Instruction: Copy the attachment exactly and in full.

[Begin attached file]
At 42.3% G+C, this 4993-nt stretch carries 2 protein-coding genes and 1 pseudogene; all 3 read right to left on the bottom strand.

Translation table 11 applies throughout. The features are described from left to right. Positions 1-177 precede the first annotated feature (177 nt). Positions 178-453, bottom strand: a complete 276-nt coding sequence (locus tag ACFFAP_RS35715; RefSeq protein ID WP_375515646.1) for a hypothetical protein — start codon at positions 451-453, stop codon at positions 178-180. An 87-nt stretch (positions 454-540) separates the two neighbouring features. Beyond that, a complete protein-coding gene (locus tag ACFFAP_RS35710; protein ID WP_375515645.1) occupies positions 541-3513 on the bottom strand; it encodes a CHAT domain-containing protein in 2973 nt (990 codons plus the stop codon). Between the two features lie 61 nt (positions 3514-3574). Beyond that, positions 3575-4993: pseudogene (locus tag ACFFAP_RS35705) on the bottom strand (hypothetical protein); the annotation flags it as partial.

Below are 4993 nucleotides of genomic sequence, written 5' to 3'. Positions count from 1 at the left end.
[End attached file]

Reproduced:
At 42.3% G+C, this 4993-nt stretch carries 2 protein-coding genes and 1 pseudogene; all 3 read right to left on the bottom strand.

Translation table 11 applies throughout. The features are described from left to right. Positions 1-177 precede the first annotated feature (177 nt). Positions 178-453, bottom strand: a complete 276-nt coding sequence (locus tag ACFFAP_RS35715; RefSeq protein ID WP_375515646.1) for a hypothetical protein — start codon at positions 451-453, stop codon at positions 178-180. An 87-nt stretch (positions 454-540) separates the two neighbouring features. Beyond that, a complete protein-coding gene (locus tag ACFFAP_RS35710; protein ID WP_375515645.1) occupies positions 541-3513 on the bottom strand; it encodes a CHAT domain-containing protein in 2973 nt (990 codons plus the stop codon). Between the two features lie 61 nt (positions 3514-3574). Beyond that, positions 3575-4993: pseudogene (locus tag ACFFAP_RS35705) on the bottom strand (hypothetical protein); the annotation flags it as partial.

Below are 4993 nucleotides of genomic sequence, written 5' to 3'. Positions count from 1 at the left end.